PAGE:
I always thought this to be impossibly tragic but Grandmother spoke as if she was reporting nothing but butcher shop gossip. No amount of my confused tears could change the story. I did not know why I cried so terribly or why, later, I would have nightmares about the sea. I would wake up screaming and Grandmother would sit up with me, singing lullabies to calm me. My fears kept me landlocked, watching as my peers would splash in the water with abandon. I never did learn how to swim. Grandmother always said it was for my own well being.
Many sins on the island were committed in the name of well being. Jealous husbands and worried fathers kept up the skin theft practice. Stealing away the little skins after a birth and passing the knowledge down to their sons and sons in law. Soon the birth of a daughter was unremarkable and there would be no skin left at their doorstep. Soon the knowledge of how the island was founded faded into myth and legend as so many things do. I certainly never heard about it in school. Only Grandmother seemed to know the story. Every so often someone would find what appeared to be a seal skin in a box that had once belonged to their great great grandfather. People would laugh and shake their heads at how foolish the older, more superstitious generations had been. Why, even Grandmother had found such an item in her father’s effects after he passed away. The pastor suggested it be burned but Grandmother never said what became of it.
Generations passed and modernity came to the island. Bridges linked it with the bigger country to the east and younger folk left to pursue their fortunes elsewhere. Rarely, the birth of a new daughter would find the father tripping over a seal skin while collecting the milk bottles but it was considered nothing more than a traditional prank now. Sometimes a young woman would walk out into the sea and meet her end on the rocks. Everyone in town would lament the tragic loss but they would note she was always daydreaming, always sorrowful, never quite all there. These things, Grandmother would say, did happen every so often.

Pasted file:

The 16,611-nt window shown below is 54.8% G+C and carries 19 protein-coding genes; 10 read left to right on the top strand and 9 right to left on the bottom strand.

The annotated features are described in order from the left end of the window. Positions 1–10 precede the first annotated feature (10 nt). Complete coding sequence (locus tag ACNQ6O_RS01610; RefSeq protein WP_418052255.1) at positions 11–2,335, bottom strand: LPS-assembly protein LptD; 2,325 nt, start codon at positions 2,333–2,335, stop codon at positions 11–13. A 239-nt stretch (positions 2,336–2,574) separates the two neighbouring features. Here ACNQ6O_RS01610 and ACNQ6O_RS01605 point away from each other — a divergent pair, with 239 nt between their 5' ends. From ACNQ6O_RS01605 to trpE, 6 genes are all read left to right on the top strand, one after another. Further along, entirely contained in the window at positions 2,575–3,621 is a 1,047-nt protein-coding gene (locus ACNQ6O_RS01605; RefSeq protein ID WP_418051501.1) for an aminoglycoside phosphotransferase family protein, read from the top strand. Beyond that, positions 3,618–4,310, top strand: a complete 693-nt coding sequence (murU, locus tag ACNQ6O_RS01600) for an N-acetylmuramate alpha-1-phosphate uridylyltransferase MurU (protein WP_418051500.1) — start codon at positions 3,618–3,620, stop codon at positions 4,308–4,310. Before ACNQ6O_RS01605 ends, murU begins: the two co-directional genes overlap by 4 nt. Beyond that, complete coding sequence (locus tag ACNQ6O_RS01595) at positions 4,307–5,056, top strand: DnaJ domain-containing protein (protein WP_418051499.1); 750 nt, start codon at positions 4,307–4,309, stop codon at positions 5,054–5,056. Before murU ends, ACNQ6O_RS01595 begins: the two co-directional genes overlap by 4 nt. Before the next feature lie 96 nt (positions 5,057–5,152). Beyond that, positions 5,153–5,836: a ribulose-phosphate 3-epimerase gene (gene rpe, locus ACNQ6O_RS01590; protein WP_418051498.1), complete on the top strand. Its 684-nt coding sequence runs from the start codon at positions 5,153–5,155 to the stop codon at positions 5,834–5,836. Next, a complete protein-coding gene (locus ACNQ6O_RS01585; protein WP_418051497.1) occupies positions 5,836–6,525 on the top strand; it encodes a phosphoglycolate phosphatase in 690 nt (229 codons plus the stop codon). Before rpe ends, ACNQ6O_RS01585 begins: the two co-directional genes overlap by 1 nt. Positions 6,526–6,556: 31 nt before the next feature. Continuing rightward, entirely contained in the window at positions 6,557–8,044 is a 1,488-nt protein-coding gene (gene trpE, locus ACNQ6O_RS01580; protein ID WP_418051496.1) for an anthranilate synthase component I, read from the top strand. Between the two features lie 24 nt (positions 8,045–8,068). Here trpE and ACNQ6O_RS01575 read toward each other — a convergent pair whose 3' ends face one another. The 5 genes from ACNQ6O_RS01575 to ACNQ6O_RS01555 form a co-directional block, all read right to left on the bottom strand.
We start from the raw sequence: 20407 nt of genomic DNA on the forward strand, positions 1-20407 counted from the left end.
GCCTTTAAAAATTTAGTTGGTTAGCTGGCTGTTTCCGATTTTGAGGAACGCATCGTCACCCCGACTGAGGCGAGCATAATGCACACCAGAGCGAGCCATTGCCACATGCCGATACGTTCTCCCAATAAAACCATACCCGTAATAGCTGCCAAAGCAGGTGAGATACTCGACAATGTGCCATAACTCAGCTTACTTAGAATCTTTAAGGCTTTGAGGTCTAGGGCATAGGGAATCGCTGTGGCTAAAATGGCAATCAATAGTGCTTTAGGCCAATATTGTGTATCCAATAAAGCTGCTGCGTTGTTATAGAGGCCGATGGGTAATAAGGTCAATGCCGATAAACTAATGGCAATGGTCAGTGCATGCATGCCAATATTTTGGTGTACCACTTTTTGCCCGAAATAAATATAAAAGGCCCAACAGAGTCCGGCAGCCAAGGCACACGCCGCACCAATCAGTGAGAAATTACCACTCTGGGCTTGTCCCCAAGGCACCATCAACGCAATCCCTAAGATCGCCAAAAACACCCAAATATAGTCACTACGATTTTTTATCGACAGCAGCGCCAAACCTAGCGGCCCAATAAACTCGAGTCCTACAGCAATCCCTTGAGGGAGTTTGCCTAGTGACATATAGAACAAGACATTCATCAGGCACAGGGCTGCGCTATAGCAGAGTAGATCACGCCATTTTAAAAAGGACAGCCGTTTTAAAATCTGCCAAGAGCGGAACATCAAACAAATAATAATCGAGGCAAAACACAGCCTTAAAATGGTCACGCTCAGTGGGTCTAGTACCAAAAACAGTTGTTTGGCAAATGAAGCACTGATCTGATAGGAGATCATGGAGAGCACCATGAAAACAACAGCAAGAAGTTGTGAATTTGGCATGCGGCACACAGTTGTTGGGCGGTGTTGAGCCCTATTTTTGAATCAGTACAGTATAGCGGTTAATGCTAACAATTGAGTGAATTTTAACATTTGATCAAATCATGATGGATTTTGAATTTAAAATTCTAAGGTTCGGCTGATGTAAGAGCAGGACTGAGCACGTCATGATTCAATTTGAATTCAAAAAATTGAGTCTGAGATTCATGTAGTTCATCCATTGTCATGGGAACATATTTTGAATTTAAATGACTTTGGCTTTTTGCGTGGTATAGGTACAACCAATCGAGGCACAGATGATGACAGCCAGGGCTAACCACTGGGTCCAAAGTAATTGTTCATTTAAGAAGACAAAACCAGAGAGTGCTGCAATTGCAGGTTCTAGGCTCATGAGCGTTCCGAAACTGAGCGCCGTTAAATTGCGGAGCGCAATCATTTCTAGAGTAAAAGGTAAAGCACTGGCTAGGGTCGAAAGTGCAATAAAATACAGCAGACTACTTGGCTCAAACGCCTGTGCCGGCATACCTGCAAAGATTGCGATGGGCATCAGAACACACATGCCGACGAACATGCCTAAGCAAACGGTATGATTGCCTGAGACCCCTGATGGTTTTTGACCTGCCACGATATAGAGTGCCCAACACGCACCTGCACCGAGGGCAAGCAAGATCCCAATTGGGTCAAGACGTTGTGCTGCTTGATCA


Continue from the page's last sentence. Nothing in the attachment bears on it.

There is a small maritime museum in town, housed in an old building once belonging to one of the great old families that had settled and founded the island. I remember visiting it on school trips when I was younger. Inside, behind glass cases, were a few seal skins. They are well preserved, with charming little white placards saying they had once been part of a quaint, ancient betrothal custom. Grandmother shook her head when I told her. No one remembered what had been bartered for with blood.
No one except the sea, she would say when she brought her story to a close. The sea took its tithe from the island as it saw fit and returned its children to the waves when it felt the desire. The sea had a long memory and one day the island and its people would not be spared for what they took. I know now what has been taken from us, from me.
It was I who went through Grandmother’s things when she died. I sorted through bags of yarn that would never become scarves or socks, I went through books that would never again be read. At the very top of her closet, behind old love letters gone moldy and the trinkets of her girlhood I found a small wooden chest. There were skins inside, each rolled up neatly and marked with a name. The skins were the peeled bark of my family tree, each woman I shared blood with was represented, going back hundreds of years. I found my grandmother’s name. I found my mother’s name.
I found my name.
I leave this with you now so you will know what became of me. I want you to know I do not go into the sea out of grief or sickness. I will not end up dashed against the rocks. I have my skin with me, small and sad it may be, and I will find what blood of mine lives beyond the waves. I am no longer afraid.
The tide is coming in and I must go. It calls to me. I hear its song in my veins. Do not be sad or angry with me. Look for your skin in your family home, draw it to your breast, and join me in the sea. I know I will recognize you. I will take your hand and show you everything I have discovered.
We will be free once more.